Doesn’t that just sound like a perfectly rational excuse for killing a creature of God’s creation without getting my hands bloody in the process? In retrospect, I have had to ask myself, what if I could kill an armadillo with a stick? What if I could beat it to death, pick up the pieces of its shattered and bleeding carcass and toss them over the cow pasture fence? Would I feel the same way about extinguishing that life as I did by merely shooting it? I did kill a rat that way once and the answer is no.

    I am not against hunting, but I don’t know that most hunters take to the deer blinds on the first day of the season saying to themselves, “I am just doing my part in wildlife conservation by helping to cull the herd and prevent more car-deer accidents.” Though much social good is done when hunters donate venison (sounds so much better than Bambi-burgers, doesn’t it?) to local food pantries, feigning noble motives seems a bit disingenuous to me. I have hunted game animals, shot a few, and eaten what I killed. At some visceral level, I enjoyed the kill (Norway rats not withstanding). I say that now as a confession.

    I think what the furor over gun control legislation is all about is the fear that someone or something is going to challenge my “right” to indulge an unspoken, primeval, deep in the lizard brain urge that is stronger than sex – the urge to kill.

    In short, there is no rational basis for discussing guns. The lizard owns both sides of the debate. One the one side is the irrational fear than any restriction on the shape, size, caliber, or magazine capacity is one irretrievable step onto a slippery slope leading to jack-booted agents in black confiscating every hand gun, shotgun, BB gun and squirt gun in the house and forcing the now defenseless populace to watch political correctness movies 24/7. On the other side are well meaning, but often ill informed and equally irrational, people who really believe that a tool shaped like an AK-47 can kill more people than a similarly equipped deer rifle.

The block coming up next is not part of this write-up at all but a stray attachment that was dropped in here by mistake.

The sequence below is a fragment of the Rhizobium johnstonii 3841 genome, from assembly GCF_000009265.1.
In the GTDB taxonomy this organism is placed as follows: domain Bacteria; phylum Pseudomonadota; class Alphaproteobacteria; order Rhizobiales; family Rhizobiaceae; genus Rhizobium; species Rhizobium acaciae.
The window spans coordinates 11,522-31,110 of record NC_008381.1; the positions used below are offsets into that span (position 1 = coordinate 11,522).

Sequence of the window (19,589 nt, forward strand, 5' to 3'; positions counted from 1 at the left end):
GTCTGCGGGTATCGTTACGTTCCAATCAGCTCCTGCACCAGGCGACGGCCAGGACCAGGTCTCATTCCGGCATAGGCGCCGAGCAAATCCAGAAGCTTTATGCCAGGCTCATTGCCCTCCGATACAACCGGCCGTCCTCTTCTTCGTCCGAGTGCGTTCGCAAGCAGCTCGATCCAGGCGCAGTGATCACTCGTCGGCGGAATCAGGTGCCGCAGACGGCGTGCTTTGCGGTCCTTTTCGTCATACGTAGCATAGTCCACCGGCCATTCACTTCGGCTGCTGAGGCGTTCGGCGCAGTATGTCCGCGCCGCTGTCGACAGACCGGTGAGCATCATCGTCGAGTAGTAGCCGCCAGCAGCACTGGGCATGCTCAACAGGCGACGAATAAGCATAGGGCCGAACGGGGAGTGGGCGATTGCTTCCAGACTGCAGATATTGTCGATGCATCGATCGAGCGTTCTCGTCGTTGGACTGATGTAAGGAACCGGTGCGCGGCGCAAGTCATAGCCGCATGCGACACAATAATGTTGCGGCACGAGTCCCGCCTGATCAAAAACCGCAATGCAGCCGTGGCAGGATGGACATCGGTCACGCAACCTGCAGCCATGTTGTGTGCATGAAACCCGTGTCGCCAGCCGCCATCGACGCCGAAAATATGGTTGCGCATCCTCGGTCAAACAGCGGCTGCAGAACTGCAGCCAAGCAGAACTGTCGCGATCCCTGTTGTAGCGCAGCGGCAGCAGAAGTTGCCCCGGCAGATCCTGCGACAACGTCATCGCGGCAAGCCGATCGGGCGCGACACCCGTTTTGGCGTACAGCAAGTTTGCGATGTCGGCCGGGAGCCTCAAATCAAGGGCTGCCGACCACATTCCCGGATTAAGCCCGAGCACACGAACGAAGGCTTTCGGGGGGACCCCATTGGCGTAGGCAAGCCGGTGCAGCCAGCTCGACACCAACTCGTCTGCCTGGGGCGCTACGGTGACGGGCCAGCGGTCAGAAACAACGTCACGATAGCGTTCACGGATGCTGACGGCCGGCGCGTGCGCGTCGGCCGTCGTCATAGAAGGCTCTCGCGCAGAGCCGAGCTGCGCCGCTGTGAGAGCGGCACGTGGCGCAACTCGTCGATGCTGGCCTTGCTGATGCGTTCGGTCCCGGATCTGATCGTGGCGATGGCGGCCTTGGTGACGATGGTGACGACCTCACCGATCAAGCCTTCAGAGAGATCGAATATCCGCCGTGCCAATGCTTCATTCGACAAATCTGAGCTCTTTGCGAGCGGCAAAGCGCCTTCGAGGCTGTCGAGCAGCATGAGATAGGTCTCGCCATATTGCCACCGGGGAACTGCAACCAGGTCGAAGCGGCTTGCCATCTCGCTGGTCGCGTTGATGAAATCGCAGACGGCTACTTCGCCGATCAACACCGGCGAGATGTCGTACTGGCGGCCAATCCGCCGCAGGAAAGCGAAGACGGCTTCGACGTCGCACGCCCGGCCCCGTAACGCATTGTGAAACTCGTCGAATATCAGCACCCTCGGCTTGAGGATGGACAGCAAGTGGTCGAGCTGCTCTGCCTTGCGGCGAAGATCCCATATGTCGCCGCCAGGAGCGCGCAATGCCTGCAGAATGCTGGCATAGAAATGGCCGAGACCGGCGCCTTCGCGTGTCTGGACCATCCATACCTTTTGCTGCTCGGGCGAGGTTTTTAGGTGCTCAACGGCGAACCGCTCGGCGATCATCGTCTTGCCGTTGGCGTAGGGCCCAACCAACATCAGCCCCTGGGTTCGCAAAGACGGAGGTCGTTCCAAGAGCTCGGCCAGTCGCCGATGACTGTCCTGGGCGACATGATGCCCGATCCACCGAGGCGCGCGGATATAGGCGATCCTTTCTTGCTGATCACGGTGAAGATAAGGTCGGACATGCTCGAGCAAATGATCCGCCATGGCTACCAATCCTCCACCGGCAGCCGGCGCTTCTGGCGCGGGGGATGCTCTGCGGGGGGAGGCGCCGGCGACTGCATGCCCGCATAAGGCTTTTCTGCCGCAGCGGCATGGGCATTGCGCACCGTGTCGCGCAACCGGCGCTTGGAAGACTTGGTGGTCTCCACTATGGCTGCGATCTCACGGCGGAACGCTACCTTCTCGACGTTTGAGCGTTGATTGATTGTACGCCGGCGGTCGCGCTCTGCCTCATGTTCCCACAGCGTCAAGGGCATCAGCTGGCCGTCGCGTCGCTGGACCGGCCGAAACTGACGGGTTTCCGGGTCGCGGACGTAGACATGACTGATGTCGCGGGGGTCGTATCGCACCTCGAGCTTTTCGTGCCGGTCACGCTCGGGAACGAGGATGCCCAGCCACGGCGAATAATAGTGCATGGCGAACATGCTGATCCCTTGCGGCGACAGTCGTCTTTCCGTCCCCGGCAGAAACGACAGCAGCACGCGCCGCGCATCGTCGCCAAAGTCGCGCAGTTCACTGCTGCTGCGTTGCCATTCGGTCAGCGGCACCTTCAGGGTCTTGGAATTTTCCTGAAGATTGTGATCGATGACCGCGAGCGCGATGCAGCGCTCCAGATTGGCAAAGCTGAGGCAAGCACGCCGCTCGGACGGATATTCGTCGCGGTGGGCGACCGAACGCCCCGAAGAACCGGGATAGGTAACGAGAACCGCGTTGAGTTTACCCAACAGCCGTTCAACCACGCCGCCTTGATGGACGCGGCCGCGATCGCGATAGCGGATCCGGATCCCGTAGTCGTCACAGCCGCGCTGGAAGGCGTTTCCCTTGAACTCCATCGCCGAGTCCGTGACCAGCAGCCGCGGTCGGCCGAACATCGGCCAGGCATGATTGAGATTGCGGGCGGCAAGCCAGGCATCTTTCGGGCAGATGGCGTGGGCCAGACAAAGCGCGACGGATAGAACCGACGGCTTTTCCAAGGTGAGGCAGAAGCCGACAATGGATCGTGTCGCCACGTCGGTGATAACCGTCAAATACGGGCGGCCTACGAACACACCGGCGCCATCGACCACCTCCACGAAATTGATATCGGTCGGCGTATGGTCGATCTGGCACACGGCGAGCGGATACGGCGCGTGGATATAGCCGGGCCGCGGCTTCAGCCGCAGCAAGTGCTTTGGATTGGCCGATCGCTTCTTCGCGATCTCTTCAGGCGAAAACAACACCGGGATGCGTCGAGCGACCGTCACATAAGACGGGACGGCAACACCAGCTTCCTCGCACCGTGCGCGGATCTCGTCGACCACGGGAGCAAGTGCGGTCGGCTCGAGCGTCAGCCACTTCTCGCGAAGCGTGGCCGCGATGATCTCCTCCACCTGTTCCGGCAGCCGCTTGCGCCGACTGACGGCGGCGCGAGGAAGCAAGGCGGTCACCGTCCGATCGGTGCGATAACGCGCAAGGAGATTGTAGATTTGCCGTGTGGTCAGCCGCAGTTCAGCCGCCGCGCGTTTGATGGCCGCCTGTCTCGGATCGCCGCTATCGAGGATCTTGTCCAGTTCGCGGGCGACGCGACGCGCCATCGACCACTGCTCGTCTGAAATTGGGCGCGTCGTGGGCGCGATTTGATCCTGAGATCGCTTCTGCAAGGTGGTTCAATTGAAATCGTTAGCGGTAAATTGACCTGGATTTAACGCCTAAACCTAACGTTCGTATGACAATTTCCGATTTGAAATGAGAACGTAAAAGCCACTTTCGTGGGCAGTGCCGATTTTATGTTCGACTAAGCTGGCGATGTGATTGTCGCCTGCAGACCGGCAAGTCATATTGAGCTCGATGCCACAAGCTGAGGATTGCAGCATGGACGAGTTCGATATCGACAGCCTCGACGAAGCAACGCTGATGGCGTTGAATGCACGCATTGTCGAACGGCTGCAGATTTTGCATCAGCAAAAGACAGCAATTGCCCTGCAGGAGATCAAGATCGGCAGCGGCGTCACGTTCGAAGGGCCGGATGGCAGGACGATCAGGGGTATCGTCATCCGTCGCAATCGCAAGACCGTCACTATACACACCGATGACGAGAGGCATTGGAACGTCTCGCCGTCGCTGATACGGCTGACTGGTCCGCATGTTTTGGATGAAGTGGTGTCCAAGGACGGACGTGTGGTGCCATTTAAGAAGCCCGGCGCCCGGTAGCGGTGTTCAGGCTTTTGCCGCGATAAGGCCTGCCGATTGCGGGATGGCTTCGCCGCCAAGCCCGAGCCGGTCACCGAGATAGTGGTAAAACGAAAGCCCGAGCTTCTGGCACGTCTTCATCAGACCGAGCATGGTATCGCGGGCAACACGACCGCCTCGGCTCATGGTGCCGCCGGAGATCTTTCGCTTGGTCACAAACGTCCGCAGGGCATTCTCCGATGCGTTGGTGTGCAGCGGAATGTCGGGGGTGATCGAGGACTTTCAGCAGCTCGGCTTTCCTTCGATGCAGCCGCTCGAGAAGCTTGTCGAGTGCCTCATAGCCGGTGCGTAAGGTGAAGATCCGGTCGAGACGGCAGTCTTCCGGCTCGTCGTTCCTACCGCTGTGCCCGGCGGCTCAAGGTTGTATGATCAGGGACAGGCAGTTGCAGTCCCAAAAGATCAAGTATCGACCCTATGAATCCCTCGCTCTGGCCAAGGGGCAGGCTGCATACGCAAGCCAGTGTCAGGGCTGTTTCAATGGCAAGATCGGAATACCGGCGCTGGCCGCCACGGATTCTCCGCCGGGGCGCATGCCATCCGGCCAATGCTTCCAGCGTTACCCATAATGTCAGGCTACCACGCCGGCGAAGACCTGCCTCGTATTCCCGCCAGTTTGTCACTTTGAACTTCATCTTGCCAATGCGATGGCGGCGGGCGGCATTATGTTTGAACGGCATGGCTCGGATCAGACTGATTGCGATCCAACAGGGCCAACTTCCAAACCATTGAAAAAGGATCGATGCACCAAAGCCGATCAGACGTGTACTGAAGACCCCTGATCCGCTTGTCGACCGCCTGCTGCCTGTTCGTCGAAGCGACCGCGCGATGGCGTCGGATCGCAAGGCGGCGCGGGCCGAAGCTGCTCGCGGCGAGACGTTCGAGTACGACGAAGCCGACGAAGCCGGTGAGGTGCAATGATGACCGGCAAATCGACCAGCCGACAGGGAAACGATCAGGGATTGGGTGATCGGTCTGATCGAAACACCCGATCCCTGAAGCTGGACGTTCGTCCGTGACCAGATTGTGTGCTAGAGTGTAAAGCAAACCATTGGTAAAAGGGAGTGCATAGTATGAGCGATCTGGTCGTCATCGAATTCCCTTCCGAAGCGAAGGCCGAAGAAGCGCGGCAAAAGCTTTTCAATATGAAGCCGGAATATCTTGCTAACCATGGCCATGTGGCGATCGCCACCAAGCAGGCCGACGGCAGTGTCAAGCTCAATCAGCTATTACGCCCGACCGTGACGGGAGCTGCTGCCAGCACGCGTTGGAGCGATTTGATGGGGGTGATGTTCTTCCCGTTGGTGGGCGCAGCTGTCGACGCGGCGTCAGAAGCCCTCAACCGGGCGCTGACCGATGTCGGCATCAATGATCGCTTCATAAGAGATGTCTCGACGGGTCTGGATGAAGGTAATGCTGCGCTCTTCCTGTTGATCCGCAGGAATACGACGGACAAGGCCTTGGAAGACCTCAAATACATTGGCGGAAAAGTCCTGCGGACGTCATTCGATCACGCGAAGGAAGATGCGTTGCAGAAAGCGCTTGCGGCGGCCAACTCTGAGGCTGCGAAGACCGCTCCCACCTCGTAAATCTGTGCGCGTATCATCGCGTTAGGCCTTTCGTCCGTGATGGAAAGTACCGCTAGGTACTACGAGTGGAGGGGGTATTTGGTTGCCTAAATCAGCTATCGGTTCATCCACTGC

The NRA argument is that a gun is the great equalizer. A 5 foot tall, 98 pound person with a Glock-9 is just as deadly as the 220 pound fullback with ill intentions. We are all safer when we all have a gun. Accidental shootings by kids and people unfamiliar with the use of a weapon are problems that can be corrected with proper education and gun-safety habits. If the NRA stance is the logical extension of the nuclear arms policy of the Cold War era – mutually assured destruction, then that logic dissipates when everyone has the bomb. When N. Korea has the bomb and ISIS has the bomb, the world is decidedly not a safer place.

    Right now, personally, I am terribly ambivalent about owning a weapon, especially a handgun. You don’t hunt deer or shoot armadillos with a Glock-9. The only reason to own such a tool is to mortally harm another person. Shooting targets just makes you better at using the tool for its intended purpose. I can see owning one. I can imagine being threatened by 220 pound fullback with evil intentions. I can imagine the terror of feeling defenseless against an intruder intent on doing me or my family harm. Yet, I have not taken that step of ownership. I guess it’s partly because owning the device takes me one step closer to doing what I now only imagine. Could I kill another human being with as little moral regret as shooting an armadillo, especially if I felt scared enough and justified enough in doing so? I think I know the answer. That is why I haven’t taken that step.


  4. It’s the one that yells the loudest that wins. It’s amazing that people fight so hard when it comes to the rights of gun owners while they let children die in the streets. What about their right to grow up without the fear of getting shot? In the post I did I was struck by the conversation between teenage friends sbout the possibility of being shot. Our children should not have to worry about dying at 15 due to gun violence.
    It’s the same mentality that staunchly supports right to life but refuses to act to help ensure that each child has enough to eat or adequate education.
    It’s time that people realize that there are consequences to the choices that are made.
    With the spread of fake news and conspiracy theories I wonder if this country will ever regain the ability to engage in rational discussion. Thank you for you post


  5. Your statement: “Our money says “In God We Trust,” but “In Fear We Trust” is our true motto” is very inciteful and has such depth to it. Where we spend our money seems to reflect that fear is of greater control than our faith. Money talks but is it saying the right thing here in our purchase of weapons? I also find it interesting that the motto “In God We Trust” was added to our currencies in response to the Red Scare and McCarthy. Even that motto comes from a place of fear rather than faith.